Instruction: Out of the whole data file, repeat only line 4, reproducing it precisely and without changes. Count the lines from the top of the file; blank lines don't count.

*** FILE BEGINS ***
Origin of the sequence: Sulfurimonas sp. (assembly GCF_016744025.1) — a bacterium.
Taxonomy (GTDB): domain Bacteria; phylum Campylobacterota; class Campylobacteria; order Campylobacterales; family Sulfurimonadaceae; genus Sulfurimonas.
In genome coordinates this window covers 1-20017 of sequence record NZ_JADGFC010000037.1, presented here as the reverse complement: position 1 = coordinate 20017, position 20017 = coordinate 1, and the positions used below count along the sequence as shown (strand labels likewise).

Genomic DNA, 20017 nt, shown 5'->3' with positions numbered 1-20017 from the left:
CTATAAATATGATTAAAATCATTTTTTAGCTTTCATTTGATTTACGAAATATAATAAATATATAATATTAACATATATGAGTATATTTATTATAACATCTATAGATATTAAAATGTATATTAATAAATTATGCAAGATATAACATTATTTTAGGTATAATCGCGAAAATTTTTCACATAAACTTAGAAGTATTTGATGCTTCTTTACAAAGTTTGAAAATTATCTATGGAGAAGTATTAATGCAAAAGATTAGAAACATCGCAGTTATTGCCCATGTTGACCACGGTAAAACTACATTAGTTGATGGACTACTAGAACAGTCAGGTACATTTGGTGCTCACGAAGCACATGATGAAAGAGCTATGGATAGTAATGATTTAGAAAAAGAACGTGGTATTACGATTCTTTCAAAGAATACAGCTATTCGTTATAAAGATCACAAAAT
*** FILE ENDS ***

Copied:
Genomic DNA, 20017 nt, shown 5'->3' with positions numbered 1-20017 from the left: